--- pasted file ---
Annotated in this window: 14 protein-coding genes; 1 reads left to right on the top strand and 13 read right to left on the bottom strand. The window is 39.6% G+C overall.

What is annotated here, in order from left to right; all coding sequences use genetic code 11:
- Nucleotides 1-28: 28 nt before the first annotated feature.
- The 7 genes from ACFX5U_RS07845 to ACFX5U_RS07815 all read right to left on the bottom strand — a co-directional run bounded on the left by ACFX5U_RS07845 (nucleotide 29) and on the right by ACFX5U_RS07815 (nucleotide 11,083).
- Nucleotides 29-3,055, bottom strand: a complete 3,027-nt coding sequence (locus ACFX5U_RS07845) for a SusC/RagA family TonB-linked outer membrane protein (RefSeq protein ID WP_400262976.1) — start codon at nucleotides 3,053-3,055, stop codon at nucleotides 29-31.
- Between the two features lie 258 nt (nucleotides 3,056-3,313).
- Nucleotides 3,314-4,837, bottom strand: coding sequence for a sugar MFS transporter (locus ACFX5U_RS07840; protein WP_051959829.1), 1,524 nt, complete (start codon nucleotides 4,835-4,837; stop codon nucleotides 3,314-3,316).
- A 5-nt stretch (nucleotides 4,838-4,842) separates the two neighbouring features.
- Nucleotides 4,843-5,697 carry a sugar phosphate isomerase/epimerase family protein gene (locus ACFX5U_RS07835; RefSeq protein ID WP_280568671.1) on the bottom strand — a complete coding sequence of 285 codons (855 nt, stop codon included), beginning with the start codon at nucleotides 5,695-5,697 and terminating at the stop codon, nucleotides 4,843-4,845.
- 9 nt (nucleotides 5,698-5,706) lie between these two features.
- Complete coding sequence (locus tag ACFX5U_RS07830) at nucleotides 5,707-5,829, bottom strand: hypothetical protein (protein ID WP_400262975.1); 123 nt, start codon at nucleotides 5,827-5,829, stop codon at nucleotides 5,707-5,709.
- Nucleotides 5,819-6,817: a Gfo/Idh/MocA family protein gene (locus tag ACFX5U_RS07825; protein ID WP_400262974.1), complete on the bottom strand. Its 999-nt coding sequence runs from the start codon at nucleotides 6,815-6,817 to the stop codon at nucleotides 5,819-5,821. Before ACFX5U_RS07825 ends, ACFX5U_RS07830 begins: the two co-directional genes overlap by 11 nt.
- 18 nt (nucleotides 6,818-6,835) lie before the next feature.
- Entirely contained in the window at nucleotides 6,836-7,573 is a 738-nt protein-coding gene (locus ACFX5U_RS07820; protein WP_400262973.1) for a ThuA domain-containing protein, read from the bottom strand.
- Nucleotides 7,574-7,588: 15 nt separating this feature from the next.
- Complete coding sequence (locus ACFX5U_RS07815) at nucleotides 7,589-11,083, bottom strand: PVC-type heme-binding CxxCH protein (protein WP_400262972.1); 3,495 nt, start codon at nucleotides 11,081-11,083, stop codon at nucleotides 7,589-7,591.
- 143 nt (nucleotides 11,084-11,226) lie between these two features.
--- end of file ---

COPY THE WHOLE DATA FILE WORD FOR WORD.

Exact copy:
Annotated in this window: 14 protein-coding genes; 1 reads left to right on the top strand and 13 read right to left on the bottom strand. The window is 39.6% G+C overall.

What is annotated here, in order from left to right; all coding sequences use genetic code 11:
- Nucleotides 1-28: 28 nt before the first annotated feature.
- The 7 genes from ACFX5U_RS07845 to ACFX5U_RS07815 all read right to left on the bottom strand — a co-directional run bounded on the left by ACFX5U_RS07845 (nucleotide 29) and on the right by ACFX5U_RS07815 (nucleotide 11,083).
- Nucleotides 29-3,055, bottom strand: a complete 3,027-nt coding sequence (locus ACFX5U_RS07845) for a SusC/RagA family TonB-linked outer membrane protein (RefSeq protein ID WP_400262976.1) — start codon at nucleotides 3,053-3,055, stop codon at nucleotides 29-31.
- Between the two features lie 258 nt (nucleotides 3,056-3,313).
- Nucleotides 3,314-4,837, bottom strand: coding sequence for a sugar MFS transporter (locus ACFX5U_RS07840; protein WP_051959829.1), 1,524 nt, complete (start codon nucleotides 4,835-4,837; stop codon nucleotides 3,314-3,316).
- A 5-nt stretch (nucleotides 4,838-4,842) separates the two neighbouring features.
- Nucleotides 4,843-5,697 carry a sugar phosphate isomerase/epimerase family protein gene (locus ACFX5U_RS07835; RefSeq protein ID WP_280568671.1) on the bottom strand — a complete coding sequence of 285 codons (855 nt, stop codon included), beginning with the start codon at nucleotides 5,695-5,697 and terminating at the stop codon, nucleotides 4,843-4,845.
- 9 nt (nucleotides 5,698-5,706) lie between these two features.
- Complete coding sequence (locus tag ACFX5U_RS07830) at nucleotides 5,707-5,829, bottom strand: hypothetical protein (protein ID WP_400262975.1); 123 nt, start codon at nucleotides 5,827-5,829, stop codon at nucleotides 5,707-5,709.
- Nucleotides 5,819-6,817: a Gfo/Idh/MocA family protein gene (locus tag ACFX5U_RS07825; protein ID WP_400262974.1), complete on the bottom strand. Its 999-nt coding sequence runs from the start codon at nucleotides 6,815-6,817 to the stop codon at nucleotides 5,819-5,821. Before ACFX5U_RS07825 ends, ACFX5U_RS07830 begins: the two co-directional genes overlap by 11 nt.
- 18 nt (nucleotides 6,818-6,835) lie before the next feature.
- Entirely contained in the window at nucleotides 6,836-7,573 is a 738-nt protein-coding gene (locus ACFX5U_RS07820; protein WP_400262973.1) for a ThuA domain-containing protein, read from the bottom strand.
- Nucleotides 7,574-7,588: 15 nt separating this feature from the next.
- Complete coding sequence (locus ACFX5U_RS07815) at nucleotides 7,589-11,083, bottom strand: PVC-type heme-binding CxxCH protein (protein WP_400262972.1); 3,495 nt, start codon at nucleotides 11,081-11,083, stop codon at nucleotides 7,589-7,591.
- 143 nt (nucleotides 11,084-11,226) lie between these two features.